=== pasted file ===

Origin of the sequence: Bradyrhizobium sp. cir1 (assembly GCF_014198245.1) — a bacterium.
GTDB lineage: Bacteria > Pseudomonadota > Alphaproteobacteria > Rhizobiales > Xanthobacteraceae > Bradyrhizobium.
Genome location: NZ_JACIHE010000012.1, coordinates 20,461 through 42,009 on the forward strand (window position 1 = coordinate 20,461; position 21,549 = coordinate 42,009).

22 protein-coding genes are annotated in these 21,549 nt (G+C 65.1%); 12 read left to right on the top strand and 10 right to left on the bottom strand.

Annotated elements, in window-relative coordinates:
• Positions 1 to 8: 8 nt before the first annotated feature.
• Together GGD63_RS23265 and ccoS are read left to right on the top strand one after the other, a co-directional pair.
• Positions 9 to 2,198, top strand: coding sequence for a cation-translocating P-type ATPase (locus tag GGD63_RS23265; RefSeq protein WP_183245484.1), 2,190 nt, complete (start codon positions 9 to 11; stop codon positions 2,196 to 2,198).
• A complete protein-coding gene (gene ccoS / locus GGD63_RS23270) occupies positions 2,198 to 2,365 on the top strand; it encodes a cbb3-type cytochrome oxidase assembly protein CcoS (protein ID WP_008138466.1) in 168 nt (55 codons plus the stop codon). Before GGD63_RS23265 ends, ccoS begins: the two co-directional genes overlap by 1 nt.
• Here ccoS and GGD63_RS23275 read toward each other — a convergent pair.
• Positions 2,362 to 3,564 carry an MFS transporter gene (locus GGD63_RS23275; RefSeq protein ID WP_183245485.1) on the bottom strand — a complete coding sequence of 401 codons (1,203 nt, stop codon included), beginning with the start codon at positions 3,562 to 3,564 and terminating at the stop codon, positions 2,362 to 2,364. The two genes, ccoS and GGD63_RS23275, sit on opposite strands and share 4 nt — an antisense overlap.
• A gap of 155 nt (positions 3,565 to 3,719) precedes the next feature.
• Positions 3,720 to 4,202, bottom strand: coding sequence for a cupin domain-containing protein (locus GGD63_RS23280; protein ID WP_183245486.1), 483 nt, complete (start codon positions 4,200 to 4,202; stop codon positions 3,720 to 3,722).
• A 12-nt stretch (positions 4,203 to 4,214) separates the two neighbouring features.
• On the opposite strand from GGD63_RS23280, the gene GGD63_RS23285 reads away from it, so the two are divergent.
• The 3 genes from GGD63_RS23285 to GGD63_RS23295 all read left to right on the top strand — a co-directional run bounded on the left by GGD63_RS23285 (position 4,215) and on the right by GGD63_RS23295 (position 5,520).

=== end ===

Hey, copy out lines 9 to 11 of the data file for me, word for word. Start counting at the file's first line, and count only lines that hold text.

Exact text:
• A complete protein-coding gene (gene ccoS / locus GGD63_RS23270) occupies positions 2,198 to 2,365 on the top strand; it encodes a cbb3-type cytochrome oxidase assembly protein CcoS (protein ID WP_008138466.1) in 168 nt (55 codons plus the stop codon). Before GGD63_RS23265 ends, ccoS begins: the two co-directional genes overlap by 1 nt.
• Here ccoS and GGD63_RS23275 read toward each other — a convergent pair.
• Positions 2,362 to 3,564 carry an MFS transporter gene (locus GGD63_RS23275; RefSeq protein ID WP_183245485.1) on the bottom strand — a complete coding sequence of 401 codons (1,203 nt, stop codon included), beginning with the start codon at positions 3,562 to 3,564 and terminating at the stop codon, positions 2,362 to 2,364. The two genes, ccoS and GGD63_RS23275, sit on opposite strands and share 4 nt — an antisense overlap.